Martha had been hesitant to uncover the source of her sorrow–the dead body of her beloved brother. She questioned Jesus’s instructions:  "But, Lord…."  Jesus was going straight to the area of need.  He was also involving those near to the situation to participate in the miraculous. Still, we see the hesitancy—"But, Lord…"

Do we ever respond to God’s work in our lives with questions of doubt? Do we respond to His instructions with, "But, Lord…." ? He knows what He is going to do and how He is going to do it.  Jesus replies to Martha in verse 40. "Did I not tell you that if you believed, you would see the glory of God?"  This does not sound like condemnation of unbelief. Rather, it seems a clear reminder to trust wholeheartedly in the Lord.

Has Jesus come to help you today? Is there a cover over your heart that needs to be obediently removed so that healing can take place?

Jesus said, "Take away the stone."




Teach Me


When our sons were small we had a story book that we read to them. It was about a young train engine who was going to school to learn how to handle responsibility. Someday, he would lead train cars behind him and travel at great speeds; but first, he had some lessons to understand.

The most important instruction he received concerned his behavior. He was told that he must stay on the tracks.  This might not have seemed to hard a task to obey, but there was a problem. The tracks did not lead to all the places that the train wanted to go.  He saw fields with flowers blooming and other intriguing sights that were beyond the pathway of the rails laid out for him to follow. Forgetting his commitment to succeed, he left the tracks and strayed out of his boundaries.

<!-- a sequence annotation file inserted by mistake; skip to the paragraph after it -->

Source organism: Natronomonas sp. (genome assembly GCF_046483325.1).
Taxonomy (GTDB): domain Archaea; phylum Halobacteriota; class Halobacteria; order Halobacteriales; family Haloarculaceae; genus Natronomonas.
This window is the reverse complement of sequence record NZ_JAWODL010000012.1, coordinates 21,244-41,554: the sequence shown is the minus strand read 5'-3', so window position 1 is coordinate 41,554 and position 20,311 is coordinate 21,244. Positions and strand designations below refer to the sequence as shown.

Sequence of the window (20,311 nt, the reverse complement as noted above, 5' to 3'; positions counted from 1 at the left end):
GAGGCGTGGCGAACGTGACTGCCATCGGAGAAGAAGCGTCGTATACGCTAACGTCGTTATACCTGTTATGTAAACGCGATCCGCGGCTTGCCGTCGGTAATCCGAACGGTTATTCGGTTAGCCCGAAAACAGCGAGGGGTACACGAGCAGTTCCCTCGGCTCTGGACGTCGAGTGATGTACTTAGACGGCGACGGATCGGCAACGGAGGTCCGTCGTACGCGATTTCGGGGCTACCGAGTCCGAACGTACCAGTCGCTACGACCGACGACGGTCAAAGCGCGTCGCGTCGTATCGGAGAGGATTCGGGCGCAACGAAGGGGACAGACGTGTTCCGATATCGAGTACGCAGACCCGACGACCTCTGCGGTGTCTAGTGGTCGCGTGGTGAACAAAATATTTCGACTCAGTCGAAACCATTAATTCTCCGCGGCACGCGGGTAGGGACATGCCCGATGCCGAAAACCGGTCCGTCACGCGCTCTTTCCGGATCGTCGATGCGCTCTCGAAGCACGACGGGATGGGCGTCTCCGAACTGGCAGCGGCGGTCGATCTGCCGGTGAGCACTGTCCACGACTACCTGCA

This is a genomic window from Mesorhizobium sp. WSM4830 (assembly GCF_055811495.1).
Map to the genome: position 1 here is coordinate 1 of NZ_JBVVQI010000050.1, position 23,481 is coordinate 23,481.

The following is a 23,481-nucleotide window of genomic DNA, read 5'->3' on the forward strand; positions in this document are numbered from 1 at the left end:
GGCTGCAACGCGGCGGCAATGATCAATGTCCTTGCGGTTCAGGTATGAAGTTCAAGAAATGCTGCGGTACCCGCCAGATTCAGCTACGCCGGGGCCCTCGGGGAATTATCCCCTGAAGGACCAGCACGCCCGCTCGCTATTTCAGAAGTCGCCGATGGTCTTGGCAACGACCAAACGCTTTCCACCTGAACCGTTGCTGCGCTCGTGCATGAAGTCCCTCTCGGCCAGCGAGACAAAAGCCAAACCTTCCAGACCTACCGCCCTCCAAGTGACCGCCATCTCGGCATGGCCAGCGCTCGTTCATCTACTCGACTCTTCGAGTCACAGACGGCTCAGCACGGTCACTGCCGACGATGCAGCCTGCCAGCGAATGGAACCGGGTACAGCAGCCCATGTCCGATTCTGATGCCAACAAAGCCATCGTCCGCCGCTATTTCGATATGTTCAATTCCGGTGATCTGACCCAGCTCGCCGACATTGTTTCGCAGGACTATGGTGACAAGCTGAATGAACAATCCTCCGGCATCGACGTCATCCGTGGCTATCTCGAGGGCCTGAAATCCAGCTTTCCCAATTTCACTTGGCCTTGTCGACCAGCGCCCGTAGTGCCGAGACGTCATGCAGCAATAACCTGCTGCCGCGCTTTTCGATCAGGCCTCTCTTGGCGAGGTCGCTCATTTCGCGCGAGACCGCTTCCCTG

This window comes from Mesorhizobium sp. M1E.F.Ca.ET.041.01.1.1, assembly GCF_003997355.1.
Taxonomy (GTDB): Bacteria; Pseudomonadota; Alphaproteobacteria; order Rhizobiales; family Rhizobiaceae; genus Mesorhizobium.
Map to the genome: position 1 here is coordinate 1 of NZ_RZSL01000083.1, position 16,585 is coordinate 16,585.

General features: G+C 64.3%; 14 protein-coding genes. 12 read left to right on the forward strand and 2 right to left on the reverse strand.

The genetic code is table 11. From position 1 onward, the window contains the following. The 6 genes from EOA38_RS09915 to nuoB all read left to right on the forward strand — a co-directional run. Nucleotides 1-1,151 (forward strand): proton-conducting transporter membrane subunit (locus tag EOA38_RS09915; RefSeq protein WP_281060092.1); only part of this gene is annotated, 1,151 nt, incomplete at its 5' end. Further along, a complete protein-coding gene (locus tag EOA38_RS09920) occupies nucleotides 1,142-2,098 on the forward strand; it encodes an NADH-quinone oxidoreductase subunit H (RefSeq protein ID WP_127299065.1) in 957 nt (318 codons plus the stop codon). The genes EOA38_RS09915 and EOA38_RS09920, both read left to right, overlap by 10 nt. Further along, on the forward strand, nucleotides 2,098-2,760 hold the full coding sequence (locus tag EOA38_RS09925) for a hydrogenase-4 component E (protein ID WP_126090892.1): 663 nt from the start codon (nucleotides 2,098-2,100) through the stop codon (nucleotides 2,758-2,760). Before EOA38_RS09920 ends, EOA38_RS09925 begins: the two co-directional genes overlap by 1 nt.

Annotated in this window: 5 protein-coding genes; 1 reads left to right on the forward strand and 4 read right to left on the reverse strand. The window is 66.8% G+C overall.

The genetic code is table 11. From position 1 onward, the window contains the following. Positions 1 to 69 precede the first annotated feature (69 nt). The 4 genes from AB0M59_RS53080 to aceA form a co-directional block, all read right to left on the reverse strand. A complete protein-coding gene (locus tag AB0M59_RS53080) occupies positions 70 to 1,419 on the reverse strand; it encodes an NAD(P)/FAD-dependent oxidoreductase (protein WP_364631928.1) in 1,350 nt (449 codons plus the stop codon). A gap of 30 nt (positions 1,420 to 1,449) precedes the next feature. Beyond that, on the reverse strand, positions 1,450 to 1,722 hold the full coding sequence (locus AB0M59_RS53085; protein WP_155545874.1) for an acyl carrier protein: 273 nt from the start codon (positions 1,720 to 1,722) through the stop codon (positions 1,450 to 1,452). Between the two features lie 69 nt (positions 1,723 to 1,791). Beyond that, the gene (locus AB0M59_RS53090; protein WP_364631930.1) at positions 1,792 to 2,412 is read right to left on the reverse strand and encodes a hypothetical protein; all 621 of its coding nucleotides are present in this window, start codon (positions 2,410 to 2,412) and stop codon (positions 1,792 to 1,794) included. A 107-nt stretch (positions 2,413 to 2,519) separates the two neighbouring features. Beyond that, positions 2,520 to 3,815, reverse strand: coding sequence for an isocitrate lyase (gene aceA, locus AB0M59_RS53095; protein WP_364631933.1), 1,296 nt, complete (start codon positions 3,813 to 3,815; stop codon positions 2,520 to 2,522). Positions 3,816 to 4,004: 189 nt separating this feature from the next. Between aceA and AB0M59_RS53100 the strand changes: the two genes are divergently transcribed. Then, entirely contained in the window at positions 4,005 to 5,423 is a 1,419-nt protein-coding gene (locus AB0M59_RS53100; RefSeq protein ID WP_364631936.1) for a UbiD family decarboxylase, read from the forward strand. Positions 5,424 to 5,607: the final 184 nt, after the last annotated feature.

Those who had been instructing him soon noticed signs of his behavior. It was apparent that the little engine was not obeying the rules. If he was ever to be the leader he was destined to be, an intervention would have to occur.

Those who cared about the future of the young locomotive set about to discourage his disobedient behavior and save him from future ruin. They each carried a red warning flag with them and journeyed out to the fields and meadows that tempted their friend to disobey.  They hid in all the places they thought he might wander to and they waited.

Sure enough, as the little engine roared along his journey the fields beckoned him away from what he knew was acceptable. Once again he made the decision to leave the track to explore forbidden territory, only to find that something had changed. Everywhere he looked, he saw a red warning flag. Suddenly, the places he was drawn to before had lost their appeal. The red warning flags reminded him of the proper path over and over.